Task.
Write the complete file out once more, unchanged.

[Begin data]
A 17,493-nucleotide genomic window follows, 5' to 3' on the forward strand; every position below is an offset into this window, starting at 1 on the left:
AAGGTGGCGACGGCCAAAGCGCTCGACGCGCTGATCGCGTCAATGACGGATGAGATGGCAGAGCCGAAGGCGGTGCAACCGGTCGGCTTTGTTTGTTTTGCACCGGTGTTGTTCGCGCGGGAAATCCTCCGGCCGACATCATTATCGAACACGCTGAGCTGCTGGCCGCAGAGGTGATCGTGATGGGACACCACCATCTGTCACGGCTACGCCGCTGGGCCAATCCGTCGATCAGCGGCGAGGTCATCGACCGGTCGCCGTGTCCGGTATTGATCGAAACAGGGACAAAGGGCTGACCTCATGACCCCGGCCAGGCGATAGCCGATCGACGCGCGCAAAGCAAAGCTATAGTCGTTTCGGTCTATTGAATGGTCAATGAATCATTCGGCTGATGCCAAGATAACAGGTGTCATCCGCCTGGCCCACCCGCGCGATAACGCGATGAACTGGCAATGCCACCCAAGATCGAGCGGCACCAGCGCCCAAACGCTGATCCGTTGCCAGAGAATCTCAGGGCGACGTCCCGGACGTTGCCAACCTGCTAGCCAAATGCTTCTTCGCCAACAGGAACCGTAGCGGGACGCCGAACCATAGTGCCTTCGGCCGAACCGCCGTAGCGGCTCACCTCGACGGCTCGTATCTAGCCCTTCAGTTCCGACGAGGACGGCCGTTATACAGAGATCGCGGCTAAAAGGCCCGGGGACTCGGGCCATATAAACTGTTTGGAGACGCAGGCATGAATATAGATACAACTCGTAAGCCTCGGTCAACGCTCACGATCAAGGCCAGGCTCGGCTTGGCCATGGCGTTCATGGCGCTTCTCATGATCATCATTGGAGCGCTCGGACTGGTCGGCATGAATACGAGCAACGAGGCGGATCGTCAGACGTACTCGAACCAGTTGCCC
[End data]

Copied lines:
A 17,493-nucleotide genomic window follows, 5' to 3' on the forward strand; every position below is an offset into this window, starting at 1 on the left:
AAGGTGGCGACGGCCAAAGCGCTCGACGCGCTGATCGCGTCAATGACGGATGAGATGGCAGAGCCGAAGGCGGTGCAACCGGTCGGCTTTGTTTGTTTTGCACCGGTGTTGTTCGCGCGGGAAATCCTCCGGCCGACATCATTATCGAACACGCTGAGCTGCTGGCCGCAGAGGTGATCGTGATGGGACACCACCATCTGTCACGGCTACGCCGCTGGGCCAATCCGTCGATCAGCGGCGAGGTCATCGACCGGTCGCCGTGTCCGGTATTGATCGAAACAGGGACAAAGGGCTGACCTCATGACCCCGGCCAGGCGATAGCCGATCGACGCGCGCAAAGCAAAGCTATAGTCGTTTCGGTCTATTGAATGGTCAATGAATCATTCGGCTGATGCCAAGATAACAGGTGTCATCCGCCTGGCCCACCCGCGCGATAACGCGATGAACTGGCAATGCCACCCAAGATCGAGCGGCACCAGCGCCCAAACGCTGATCCGTTGCCAGAGAATCTCAGGGCGACGTCCCGGACGTTGCCAACCTGCTAGCCAAATGCTTCTTCGCCAACAGGAACCGTAGCGGGACGCCGAACCATAGTGCCTTCGGCCGAACCGCCGTAGCGGCTCACCTCGACGGCTCGTATCTAGCCCTTCAGTTCCGACGAGGACGGCCGTTATACAGAGATCGCGGCTAAAAGGCCCGGGGACTCGGGCCATATAAACTGTTTGGAGACGCAGGCATGAATATAGATACAACTCGTAAGCCTCGGTCAACGCTCACGATCAAGGCCAGGCTCGGCTTGGCCATGGCGTTCATGGCGCTTCTCATGATCATCATTGGAGCGCTCGGACTGGTCGGCATGAATACGAGCAACGAGGCGGATCGTCAGACGTACTCGAACCAGTTGCCC